Australasian Science: Australia's authority on science since 1938

Dingo Skull Resists Cross-Breeding

The dingo is resistant to one of the main threats to its survival as a species – changes to skull shape brought about by cross-breeding with dogs, according to a University of NSW study published in Evolutionary Biology (

The study found that the dingo’s skull shape has remained unchanged by cross-breeding, overturning long-held fears that cross-breeding with dogs may result in the loss of the predator’s ecological niche.

“We know that cross-breeding has an effect on the dingo gene pool, but what we didn’t know until now is whether cross-breeding changes the dingo skull,” said lead author Dr William Parr. “This study has shown us that the dingo skull shape, which in part determines feeding ability, is more dominant than dog skull shapes.”

Conservationists and ecologists had worried that any change in the animals’ skull shape through hybridisation could alter feeding habits, potentially causing knock-on effects throughout the entire ecosystem.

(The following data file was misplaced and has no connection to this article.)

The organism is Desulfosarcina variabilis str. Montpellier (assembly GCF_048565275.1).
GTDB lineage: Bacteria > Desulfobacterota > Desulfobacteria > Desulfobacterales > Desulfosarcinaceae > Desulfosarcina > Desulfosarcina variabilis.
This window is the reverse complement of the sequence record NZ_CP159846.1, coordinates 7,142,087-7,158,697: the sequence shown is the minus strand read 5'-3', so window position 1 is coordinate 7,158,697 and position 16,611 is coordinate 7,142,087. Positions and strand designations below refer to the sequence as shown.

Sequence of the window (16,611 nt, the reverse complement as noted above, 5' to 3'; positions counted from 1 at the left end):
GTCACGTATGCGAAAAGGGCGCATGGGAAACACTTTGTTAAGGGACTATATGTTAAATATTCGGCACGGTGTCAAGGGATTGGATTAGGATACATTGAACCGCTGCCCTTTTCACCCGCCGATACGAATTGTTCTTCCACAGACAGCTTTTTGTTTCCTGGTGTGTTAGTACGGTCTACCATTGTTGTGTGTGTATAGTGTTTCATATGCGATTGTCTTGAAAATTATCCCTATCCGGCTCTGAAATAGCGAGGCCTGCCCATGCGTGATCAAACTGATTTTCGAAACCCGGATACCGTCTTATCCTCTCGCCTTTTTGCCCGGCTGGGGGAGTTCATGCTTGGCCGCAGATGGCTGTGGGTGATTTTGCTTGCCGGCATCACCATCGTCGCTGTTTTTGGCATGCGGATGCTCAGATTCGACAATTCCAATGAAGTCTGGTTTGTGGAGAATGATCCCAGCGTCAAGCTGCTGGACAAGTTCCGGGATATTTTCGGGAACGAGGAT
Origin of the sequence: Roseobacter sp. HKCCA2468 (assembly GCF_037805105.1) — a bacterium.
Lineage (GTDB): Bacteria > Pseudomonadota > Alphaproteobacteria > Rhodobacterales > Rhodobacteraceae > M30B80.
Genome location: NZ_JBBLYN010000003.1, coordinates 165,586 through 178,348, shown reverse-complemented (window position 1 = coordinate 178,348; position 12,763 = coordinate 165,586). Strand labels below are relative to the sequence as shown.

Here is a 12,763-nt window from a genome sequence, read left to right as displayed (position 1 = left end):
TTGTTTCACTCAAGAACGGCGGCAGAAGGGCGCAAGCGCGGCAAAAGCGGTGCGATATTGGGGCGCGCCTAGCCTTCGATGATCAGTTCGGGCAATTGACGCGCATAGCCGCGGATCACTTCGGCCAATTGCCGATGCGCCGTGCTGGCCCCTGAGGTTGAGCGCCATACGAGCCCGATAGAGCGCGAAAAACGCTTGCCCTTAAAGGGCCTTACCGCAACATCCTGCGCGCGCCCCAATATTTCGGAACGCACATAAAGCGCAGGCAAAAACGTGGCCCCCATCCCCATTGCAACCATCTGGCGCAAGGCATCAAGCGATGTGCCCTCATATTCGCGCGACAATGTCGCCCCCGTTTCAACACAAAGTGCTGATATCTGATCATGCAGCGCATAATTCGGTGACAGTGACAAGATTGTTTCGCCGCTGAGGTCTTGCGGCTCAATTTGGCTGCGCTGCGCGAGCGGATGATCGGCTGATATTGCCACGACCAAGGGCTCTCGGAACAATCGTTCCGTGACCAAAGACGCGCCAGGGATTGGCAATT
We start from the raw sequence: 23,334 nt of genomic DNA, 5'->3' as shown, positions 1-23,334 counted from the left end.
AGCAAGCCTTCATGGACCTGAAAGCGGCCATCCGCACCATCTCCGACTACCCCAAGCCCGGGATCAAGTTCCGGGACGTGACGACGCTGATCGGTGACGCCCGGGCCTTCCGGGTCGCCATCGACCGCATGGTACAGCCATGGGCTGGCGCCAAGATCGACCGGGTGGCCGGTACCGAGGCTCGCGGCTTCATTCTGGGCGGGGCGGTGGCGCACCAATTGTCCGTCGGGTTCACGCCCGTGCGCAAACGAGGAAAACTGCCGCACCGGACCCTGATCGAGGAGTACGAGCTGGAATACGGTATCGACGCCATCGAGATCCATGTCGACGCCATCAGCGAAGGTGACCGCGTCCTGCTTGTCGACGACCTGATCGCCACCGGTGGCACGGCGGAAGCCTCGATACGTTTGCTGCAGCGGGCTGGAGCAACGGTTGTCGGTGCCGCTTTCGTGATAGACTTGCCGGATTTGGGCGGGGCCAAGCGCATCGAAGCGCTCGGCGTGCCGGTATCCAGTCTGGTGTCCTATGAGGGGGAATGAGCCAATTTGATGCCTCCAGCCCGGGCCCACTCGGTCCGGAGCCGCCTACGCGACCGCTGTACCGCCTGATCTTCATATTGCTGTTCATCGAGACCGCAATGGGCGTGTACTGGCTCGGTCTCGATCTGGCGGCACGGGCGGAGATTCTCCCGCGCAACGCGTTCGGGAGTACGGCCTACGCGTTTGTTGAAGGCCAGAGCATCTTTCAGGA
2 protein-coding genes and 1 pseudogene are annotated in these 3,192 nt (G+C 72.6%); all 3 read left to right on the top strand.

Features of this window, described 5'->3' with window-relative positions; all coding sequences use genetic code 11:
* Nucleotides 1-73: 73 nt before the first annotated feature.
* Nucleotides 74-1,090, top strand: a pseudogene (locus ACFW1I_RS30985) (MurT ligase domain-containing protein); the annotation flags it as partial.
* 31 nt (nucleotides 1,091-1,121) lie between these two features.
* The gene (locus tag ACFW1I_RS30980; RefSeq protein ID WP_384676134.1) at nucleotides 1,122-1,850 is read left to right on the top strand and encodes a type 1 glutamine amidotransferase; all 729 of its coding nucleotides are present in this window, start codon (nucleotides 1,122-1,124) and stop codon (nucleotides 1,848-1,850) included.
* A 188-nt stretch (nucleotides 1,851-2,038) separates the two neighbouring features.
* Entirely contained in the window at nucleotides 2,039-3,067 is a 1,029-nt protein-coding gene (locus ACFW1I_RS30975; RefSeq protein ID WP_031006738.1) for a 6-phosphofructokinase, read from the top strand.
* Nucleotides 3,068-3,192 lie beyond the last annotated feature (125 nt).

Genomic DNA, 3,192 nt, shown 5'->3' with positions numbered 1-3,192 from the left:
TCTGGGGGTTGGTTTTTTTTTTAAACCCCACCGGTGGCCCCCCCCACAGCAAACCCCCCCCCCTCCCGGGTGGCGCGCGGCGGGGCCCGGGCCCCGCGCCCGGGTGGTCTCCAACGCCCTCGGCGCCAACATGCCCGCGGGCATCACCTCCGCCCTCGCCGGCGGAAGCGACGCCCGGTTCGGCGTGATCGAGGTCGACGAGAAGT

The team used CT scanners to make 3D models of the skulls of dingoes, domestic dogs and hybrids. They then analysed the scans to determine whether skulls could be correctly assigned to one of the three groups based on their shape, and found that hybrid skulls were indistinguishable from those of the dingo – either with the naked eye or statistically.

Canis dingo was largely isolated from other canids – dogs, wolves, foxes and jackals – after it was introduced to the Australian continent around 3000 years ago. However, this changed when European settlers arrived with domestic dogs.

The researchers think that the dominance of the dingo’s skull shape is most likely due to recessive, and potentially adverse, traits fixed in dogs, with many breeds having narrower gene pools than the dingo. “This is the result of selective breeding to maintain breed standards, or selecting for useful working traits,” Parr said.